Health officials say that the notion that the first U.S. resident to test positive for coronavirus was Patient Zero is ‘clearly false’, after antibody tests from two Washington residents suggested the virus hit America as early as last year.
Two residents of Snohomish County, which is north of Seattle and was an early hotspot, tested positive for antibodies after falling ill with COVID-19 symptoms in December, reported The Seattle Times.
Those illnesses predated the first confirmed U.S. case, a 50-year-old man who tested positive in Snohomish County on January 20, by nearly a month.
‘Maybe it was that individual that was the first introduction in January, (but) it certainly wasn’t the only one,’ said Dr. Chris Spitters, health officer for the Snohomish Health District. ‘And it’s reasonable to assume, given reports like the ones that we’ve had and others around the country, that introduction may have occurred prior to January, as we initially suspected.’
Two residents of Snohomish County, Washington, reported experiencing symptoms such as fever and coughing in December. Pictured: Medics transport a patient into an ambulance at the Life Care Center of Kirkland in Washington, March 12
Recent blood tests revealed they both have antibodies for coronavirus despite the first US case not being confirmed until January 20. Pictured: Su Wilson (left) holds up her phone with other family members on video chat as she visits her mother Chun Liu, a resident at Life Care Center, who had tested positive for coronavirus in March, May 12
The people with antibodies and their doctors were shocked when blood test results came back positive.
However, public health officials say the two residents are not being counted in their official tally of cases because they can’t be sure when the two were actually infected.
‘They are being considered ‘probable,” Heather Thomas, a Snohomish Health District spokeswoman, told The Seattle Times.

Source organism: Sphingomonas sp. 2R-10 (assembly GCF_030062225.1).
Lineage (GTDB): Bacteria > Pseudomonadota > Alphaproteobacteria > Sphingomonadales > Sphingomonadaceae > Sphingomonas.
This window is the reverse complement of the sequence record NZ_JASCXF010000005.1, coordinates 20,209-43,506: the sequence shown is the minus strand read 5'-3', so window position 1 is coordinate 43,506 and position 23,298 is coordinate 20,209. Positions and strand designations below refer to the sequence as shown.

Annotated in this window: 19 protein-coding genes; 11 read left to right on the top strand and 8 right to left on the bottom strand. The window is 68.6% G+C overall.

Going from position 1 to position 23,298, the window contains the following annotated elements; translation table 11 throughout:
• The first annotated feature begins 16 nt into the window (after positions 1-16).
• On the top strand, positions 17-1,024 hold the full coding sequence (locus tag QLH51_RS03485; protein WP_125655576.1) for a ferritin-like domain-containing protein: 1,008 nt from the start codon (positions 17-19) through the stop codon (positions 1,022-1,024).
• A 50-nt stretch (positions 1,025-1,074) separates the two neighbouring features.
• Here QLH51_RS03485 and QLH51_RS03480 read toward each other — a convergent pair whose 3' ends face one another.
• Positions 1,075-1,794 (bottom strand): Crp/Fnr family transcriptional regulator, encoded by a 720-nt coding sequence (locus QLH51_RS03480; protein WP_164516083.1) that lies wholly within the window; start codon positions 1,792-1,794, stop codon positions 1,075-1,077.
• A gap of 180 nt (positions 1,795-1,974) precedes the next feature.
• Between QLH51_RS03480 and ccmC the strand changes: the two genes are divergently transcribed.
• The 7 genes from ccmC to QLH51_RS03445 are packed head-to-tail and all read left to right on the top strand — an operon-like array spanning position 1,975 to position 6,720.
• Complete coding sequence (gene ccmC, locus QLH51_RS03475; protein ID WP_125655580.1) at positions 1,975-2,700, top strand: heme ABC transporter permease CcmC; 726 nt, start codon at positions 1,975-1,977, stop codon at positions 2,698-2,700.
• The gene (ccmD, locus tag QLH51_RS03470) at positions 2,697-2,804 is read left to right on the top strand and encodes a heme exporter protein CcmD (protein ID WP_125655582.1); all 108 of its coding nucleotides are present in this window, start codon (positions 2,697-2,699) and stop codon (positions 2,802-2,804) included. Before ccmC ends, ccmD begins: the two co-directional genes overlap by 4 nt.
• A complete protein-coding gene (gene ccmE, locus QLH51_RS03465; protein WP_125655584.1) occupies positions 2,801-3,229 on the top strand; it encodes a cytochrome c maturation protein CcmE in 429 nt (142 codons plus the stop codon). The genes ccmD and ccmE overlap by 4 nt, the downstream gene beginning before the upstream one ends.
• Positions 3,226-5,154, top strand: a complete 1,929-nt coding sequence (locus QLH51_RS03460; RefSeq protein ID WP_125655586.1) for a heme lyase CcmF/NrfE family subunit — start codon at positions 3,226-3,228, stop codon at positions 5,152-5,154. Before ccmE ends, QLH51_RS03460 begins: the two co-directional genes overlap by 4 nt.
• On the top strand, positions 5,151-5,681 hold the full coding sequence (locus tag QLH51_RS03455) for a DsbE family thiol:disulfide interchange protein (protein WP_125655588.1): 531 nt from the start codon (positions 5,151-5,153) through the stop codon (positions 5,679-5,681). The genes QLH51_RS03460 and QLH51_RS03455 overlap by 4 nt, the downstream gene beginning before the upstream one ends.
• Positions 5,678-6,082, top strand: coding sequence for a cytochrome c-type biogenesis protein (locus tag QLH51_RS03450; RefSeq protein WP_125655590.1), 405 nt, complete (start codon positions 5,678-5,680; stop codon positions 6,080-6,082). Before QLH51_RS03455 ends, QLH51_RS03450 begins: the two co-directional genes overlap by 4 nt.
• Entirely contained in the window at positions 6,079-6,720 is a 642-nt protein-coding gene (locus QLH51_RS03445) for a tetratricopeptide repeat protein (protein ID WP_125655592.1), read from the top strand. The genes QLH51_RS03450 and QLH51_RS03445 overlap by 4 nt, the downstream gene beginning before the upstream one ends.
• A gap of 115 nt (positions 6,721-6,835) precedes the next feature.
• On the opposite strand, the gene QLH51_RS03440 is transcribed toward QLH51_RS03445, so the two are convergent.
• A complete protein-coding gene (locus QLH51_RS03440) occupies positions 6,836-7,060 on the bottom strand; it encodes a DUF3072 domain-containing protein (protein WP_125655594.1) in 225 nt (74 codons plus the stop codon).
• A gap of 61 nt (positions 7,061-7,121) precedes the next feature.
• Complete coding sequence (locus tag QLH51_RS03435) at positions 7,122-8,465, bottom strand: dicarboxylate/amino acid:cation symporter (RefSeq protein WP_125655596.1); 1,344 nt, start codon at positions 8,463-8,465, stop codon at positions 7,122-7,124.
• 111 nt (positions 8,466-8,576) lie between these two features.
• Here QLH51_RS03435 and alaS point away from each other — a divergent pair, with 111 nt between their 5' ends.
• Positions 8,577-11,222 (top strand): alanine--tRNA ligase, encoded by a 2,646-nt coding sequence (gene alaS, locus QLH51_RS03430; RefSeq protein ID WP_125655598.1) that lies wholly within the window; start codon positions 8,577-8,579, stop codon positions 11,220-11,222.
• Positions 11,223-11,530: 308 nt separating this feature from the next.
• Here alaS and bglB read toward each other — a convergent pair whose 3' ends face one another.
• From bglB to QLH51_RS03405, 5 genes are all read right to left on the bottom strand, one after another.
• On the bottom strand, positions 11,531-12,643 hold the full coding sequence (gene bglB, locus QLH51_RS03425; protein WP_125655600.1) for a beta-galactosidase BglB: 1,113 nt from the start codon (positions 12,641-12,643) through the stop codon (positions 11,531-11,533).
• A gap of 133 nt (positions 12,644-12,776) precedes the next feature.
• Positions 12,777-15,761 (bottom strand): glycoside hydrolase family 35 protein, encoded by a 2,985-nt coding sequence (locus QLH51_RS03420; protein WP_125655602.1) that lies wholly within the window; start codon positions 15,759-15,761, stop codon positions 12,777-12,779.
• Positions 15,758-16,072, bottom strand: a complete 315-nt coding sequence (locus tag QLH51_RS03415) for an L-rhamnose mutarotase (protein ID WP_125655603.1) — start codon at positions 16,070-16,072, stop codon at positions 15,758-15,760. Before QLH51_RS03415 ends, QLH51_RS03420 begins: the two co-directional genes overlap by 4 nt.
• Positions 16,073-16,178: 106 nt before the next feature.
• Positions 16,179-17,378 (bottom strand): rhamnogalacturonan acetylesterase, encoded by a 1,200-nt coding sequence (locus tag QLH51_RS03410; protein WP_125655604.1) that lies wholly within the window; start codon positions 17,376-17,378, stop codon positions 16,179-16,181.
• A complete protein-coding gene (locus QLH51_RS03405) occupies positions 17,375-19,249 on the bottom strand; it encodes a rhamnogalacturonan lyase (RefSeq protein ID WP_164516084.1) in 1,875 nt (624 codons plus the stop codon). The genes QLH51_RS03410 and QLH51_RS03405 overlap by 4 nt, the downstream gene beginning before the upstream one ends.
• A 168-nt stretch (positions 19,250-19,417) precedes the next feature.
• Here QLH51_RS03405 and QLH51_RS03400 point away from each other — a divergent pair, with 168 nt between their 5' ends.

‘However, they are not captured in our case counts from January 20 forward.’
One of the two residents, named only as Jean, told the newspaper that she started coughing and having a fever just two days after Christmas.
The 64-year-old retired nurse finally improved after she was given a solution to inhale via a nebulizer.
After the pandemic hit, Jean wondered if her bug had actually been COVID-19. She was surprised when a sample of her blood was found to contain antibodies.
‘When I got sick, I didn’t even know what COVID-19 was,’ Jean, who asked to be only identified by her middle name, told The Seattle Times.
‘I understand that it’s not 100 percent and that there’s no guarantee that antibodies bring immunity. But it gives me some peace of mind that if I get it again, I can survive.’
Thomas, the spokeswoman, said 30 people in the district have tested positive for antibodies so far.
The positive serology tests can’t determine whether the two residents had COVID-19, the disease caused by the virus, in December.
That would be weeks before the disease was officially detected in the US.
Officials say they may have been exposed after the first recorded case. For example, one of the people had lunch with a hospital nurse in Kirkland, Washington, the site of a large outbreak in a nursing home.
However, both patients’ symptoms match the definition laid out by the Centers for Disease Control and Prevention for positive cases.
On January 20, a man in Snohomish County became the first person to test positive for COVID-19 in the US, the so-called ‘Patient Zero’.
He had been traveling in Wuhan, China, where the outbreak originated, and returned to the Seattle area on January 15.
Days later, the man began showing symptoms such a fever, coughing and shortness of breath.
‘My own guess is that there wasn’t one introduction or Patient Zero who brought the virus to the United States,’ Dr Art Reingold, a public health epidemiologist at the University of California at Berkeley, told the newspaper.